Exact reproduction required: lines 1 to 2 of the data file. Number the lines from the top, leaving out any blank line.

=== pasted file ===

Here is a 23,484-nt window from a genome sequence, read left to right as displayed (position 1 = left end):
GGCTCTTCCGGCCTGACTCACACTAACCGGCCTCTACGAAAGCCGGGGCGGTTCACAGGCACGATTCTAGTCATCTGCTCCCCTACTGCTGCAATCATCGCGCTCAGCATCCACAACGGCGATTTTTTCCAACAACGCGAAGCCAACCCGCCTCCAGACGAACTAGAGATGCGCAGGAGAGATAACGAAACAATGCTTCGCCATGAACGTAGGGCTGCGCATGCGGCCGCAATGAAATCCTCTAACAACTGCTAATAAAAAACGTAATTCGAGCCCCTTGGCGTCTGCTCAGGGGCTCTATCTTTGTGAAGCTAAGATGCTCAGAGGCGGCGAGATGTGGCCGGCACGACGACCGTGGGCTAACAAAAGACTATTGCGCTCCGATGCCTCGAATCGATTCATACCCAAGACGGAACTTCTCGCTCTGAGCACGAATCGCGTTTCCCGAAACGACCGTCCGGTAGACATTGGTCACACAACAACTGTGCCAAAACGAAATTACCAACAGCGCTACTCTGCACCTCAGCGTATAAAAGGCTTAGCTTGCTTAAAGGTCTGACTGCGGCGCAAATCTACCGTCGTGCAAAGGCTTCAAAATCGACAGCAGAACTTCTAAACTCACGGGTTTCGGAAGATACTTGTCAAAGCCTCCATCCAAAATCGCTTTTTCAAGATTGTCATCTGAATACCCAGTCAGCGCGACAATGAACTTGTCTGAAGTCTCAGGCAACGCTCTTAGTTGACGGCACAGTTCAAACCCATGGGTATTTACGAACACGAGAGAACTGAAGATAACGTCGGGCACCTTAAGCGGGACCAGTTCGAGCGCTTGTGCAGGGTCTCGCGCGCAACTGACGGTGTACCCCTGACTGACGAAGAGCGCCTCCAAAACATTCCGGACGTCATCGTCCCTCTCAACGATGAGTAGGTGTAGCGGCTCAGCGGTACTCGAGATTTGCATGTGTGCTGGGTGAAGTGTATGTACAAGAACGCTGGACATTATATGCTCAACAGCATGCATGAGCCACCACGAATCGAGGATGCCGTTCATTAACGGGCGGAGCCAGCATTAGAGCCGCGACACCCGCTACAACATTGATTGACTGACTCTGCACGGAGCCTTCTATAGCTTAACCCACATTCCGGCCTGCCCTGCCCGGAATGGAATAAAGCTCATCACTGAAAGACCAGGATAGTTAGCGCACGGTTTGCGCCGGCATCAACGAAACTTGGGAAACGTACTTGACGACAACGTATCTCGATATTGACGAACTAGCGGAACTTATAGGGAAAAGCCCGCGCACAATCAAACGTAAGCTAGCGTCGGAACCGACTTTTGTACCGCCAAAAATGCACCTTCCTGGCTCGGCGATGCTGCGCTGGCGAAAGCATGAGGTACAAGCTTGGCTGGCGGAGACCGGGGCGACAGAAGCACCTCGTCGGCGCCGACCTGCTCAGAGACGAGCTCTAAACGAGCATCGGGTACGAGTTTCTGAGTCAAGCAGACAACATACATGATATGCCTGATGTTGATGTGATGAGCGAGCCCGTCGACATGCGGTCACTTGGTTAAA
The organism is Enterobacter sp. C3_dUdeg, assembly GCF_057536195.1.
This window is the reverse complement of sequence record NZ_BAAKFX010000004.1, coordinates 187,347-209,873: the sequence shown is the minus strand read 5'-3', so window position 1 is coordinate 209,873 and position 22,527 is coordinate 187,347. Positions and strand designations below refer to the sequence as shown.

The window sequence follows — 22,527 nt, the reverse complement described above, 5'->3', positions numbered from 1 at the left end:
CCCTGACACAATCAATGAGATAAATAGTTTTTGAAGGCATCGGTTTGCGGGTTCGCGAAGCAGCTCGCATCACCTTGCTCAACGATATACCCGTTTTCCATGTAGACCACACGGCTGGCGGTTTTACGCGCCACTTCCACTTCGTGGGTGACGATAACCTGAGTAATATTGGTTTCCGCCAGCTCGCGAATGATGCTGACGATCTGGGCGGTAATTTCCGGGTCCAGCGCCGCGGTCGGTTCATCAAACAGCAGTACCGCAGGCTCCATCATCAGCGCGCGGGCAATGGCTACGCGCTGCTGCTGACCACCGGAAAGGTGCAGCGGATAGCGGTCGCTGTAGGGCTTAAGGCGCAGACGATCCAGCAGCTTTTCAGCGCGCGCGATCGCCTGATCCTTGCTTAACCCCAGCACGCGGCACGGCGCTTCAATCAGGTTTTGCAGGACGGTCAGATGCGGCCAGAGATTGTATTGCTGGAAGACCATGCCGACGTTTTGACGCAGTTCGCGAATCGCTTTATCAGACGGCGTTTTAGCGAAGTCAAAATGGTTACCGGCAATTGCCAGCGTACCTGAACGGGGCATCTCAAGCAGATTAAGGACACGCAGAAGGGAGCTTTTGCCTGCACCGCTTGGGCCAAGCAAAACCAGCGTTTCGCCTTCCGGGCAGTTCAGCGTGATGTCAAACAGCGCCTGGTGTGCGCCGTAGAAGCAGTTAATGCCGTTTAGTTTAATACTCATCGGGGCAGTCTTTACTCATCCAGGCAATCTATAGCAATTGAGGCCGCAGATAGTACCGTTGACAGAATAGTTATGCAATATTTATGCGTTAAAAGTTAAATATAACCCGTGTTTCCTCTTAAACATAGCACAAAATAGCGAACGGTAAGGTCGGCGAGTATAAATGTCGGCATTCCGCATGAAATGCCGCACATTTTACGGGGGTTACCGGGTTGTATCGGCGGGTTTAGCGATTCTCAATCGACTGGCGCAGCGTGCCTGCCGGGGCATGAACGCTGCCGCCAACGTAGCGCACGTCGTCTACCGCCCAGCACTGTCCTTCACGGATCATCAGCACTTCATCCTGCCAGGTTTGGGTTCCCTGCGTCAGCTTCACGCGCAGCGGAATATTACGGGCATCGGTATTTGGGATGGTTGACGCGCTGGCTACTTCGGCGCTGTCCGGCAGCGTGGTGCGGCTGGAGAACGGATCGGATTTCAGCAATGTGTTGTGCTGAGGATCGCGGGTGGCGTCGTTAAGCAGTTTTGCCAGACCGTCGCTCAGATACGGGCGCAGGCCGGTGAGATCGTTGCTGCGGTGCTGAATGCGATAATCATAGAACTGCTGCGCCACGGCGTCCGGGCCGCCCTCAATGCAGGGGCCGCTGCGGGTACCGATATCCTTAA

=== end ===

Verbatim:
Here is a 23,484-nt window from a genome sequence, read left to right as displayed (position 1 = left end):
GGCTCTTCCGGCCTGACTCACACTAACCGGCCTCTACGAAAGCCGGGGCGGTTCACAGGCACGATTCTAGTCATCTGCTCCCCTACTGCTGCAATCATCGCGCTCAGCATCCACAACGGCGATTTTTTCCAACAACGCGAAGCCAACCCGCCTCCAGACGAACTAGAGATGCGCAGGAGAGATAACGAAACAATGCTTCGCCATGAACGTAGGGCTGCGCATGCGGCCGCAATGAAATCCTCTAACAACTGCTAATAAAAAACGTAATTCGAGCCCCTTGGCGTCTGCTCAGGGGCTCTATCTTTGTGAAGCTAAGATGCTCAGAGGCGGCGAGATGTGGCCGGCACGACGACCGTGGGCTAACAAAAGACTATTGCGCTCCGATGCCTCGAATCGATTCATACCCAAGACGGAACTTCTCGCTCTGAGCACGAATCGCGTTTCCCGAAACGACCGTCCGGTAGACATTGGTCACACAACAACTGTGCCAAAACGAAATTACCAACAGCGCTACTCTGCACCTCAGCGTATAAAAGGCTTAGCTTGCTTAAAGGTCTGACTGCGGCGCAAATCTACCGTCGTGCAAAGGCTTCAAAATCGACAGCAGAACTTCTAAACTCACGGGTTTCGGAAGATACTTGTCAAAGCCTCCATCCAAAATCGCTTTTTCAAGATTGTCATCTGAATACCCAGTCAGCGCGACAATGAACTTGTCTGAAGTCTCAGGCAACGCTCTTAGTTGACGGCACAGTTCAAACCCATGGGTATTTACGAACACGAGAGAACTGAAGATAACGTCGGGCACCTTAAGCGGGACCAGTTCGAGCGCTTGTGCAGGGTCTCGCGCGCAACTGACGGTGTACCCCTGACTGACGAAGAGCGCCTCCAAAACATTCCGGACGTCATCGTCCCTCTCAACGATGAGTAGGTGTAGCGGCTCAGCGGTACTCGAGATTTGCATGTGTGCTGGGTGAAGTGTATGTACAAGAACGCTGGACATTATATGCTCAACAGCATGCATGAGCCACCACGAATCGAGGATGCCGTTCATTAACGGGCGGAGCCAGCATTAGAGCCGCGACACCCGCTACAACATTGATTGACTGACTCTGCACGGAGCCTTCTATAGCTTAACCCACATTCCGGCCTGCCCTGCCCGGAATGGAATAAAGCTCATCACTGAAAGACCAGGATAGTTAGCGCACGGTTTGCGCCGGCATCAACGAAACTTGGGAAACGTACTTGACGACAACGTATCTCGATATTGACGAACTAGCGGAACTTATAGGGAAAAGCCCGCGCACAATCAAACGTAAGCTAGCGTCGGAACCGACTTTTGTACCGCCAAAAATGCACCTTCCTGGCTCGGCGATGCTGCGCTGGCGAAAGCATGAGGTACAAGCTTGGCTGGCGGAGACCGGGGCGACAGAAGCACCTCGTCGGCGCCGACCTGCTCAGAGACGAGCTCTAAACGAGCATCGGGTACGAGTTTCTGAGTCAAGCAGACAACATACATGATATGCCTGATGTTGATGTGATGAGCGAGCCCGTCGACATGCGGTCACTTGGTTAAA